Dorothy Jean Dandridge
Born: 9th November 1922
Died: 8th September 1965
Birth Place: United States
Known for: Performer
Dandridge was one of the earliest Black movie stars.
Dandridge was the first Black woman nominated for Best Actress at the Academy Awards.
Dandridge received a Golden Globe nomination for her Porgy and Bess performance.
Dorothy Dandridge’s mother was an entertainer and comedic actress who, after settling in Los Angeles, had some success in radio and, later, television. Dandridge and her sister, Vivian, began performing publicly as children, and in the 1930s joined a third girl and became the Dandridge Sisters, singing and dancing.
Solo career and awards
Dandridge eventually established a highly successful career as a solo nightclub singer, appearing in rich clubs such as the Waldorf Astoria’s Empire Room in New York City. She often sang at nightclubs that had previously featured only white performers. Dorothy wanted to build a career in the movie industry and secured a few roles in films in the 1940s and early 1950s. However, she had trouble finding suitable lead roles. One of her first major roles was as a schoolteacher in Bright Road (1953), which also starred Harry Belafonte. She appeared with Harry again in the musical Carmen Jones (1954) and the drama Island in the Sun (1957).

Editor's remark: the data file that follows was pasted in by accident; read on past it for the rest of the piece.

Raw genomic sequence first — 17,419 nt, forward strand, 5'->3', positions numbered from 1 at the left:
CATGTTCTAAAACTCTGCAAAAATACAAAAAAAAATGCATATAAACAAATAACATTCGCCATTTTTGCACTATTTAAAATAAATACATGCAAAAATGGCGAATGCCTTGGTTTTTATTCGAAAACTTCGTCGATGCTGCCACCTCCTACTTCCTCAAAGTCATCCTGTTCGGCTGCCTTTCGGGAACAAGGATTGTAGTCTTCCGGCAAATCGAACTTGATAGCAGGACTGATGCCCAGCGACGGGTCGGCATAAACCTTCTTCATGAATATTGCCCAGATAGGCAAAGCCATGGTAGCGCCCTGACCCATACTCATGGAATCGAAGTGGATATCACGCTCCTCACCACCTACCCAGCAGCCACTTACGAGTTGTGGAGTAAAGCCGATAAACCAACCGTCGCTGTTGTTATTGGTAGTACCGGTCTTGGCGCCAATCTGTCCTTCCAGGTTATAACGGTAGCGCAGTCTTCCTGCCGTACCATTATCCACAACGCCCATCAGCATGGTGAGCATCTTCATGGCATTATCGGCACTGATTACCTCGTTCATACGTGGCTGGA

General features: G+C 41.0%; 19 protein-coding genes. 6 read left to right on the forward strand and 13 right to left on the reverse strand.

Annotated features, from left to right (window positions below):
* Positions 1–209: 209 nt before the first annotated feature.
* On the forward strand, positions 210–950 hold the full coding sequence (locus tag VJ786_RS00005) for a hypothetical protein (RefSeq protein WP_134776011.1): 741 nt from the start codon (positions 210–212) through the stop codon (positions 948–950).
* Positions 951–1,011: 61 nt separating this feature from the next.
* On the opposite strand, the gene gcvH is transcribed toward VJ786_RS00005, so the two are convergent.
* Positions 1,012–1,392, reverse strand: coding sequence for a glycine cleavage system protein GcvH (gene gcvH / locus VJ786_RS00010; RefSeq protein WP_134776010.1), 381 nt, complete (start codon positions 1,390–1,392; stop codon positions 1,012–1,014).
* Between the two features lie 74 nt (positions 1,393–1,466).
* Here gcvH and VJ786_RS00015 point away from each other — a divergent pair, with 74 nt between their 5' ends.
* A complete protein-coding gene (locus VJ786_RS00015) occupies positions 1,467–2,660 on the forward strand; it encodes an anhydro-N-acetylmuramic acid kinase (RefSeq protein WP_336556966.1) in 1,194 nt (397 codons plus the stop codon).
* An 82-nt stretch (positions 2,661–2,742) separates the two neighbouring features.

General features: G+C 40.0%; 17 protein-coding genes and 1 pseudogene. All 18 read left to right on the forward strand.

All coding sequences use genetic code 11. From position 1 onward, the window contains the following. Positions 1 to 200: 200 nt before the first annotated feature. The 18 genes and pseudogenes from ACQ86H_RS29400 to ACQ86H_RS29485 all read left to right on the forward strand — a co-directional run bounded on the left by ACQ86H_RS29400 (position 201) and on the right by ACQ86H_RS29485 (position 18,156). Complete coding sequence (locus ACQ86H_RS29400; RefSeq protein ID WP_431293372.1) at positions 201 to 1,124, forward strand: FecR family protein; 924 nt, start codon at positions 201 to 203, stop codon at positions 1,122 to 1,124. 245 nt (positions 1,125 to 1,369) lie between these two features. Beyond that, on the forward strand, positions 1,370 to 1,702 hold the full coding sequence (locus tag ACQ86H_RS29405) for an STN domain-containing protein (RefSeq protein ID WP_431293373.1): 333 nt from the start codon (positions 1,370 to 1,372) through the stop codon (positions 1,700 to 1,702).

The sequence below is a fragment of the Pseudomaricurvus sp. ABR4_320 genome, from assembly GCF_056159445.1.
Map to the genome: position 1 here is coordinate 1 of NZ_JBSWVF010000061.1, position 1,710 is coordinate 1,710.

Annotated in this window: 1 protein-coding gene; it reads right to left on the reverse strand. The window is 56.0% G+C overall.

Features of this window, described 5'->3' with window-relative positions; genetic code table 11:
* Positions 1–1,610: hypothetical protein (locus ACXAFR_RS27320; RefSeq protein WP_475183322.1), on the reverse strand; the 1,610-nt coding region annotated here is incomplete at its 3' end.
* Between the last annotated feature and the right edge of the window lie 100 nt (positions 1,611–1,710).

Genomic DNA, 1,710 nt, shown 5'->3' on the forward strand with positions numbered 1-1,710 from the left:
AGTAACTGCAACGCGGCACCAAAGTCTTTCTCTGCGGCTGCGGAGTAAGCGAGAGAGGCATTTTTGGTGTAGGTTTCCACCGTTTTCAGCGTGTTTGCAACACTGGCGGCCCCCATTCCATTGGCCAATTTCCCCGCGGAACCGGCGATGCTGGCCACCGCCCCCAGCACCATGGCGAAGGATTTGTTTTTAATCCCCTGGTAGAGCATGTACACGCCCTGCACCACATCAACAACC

Dandridge was one of the earliest Black movie stars, and the first woman of colour to be nominated for the Academy Award for Best Actress for her performance as the leading lady in the movie Carmen Jones. The movie gained worldwide success. She earned a Golden Globe nomination for her portrayal of Bess in Porgy and Bess (1959), opposite Sidney Poitier.
Dorothy faced many problems in her personal life, including bankruptcy and two divorces. In the mid-1960s, she tried to stage a career comeback and secured a contract for two films in Mexico.
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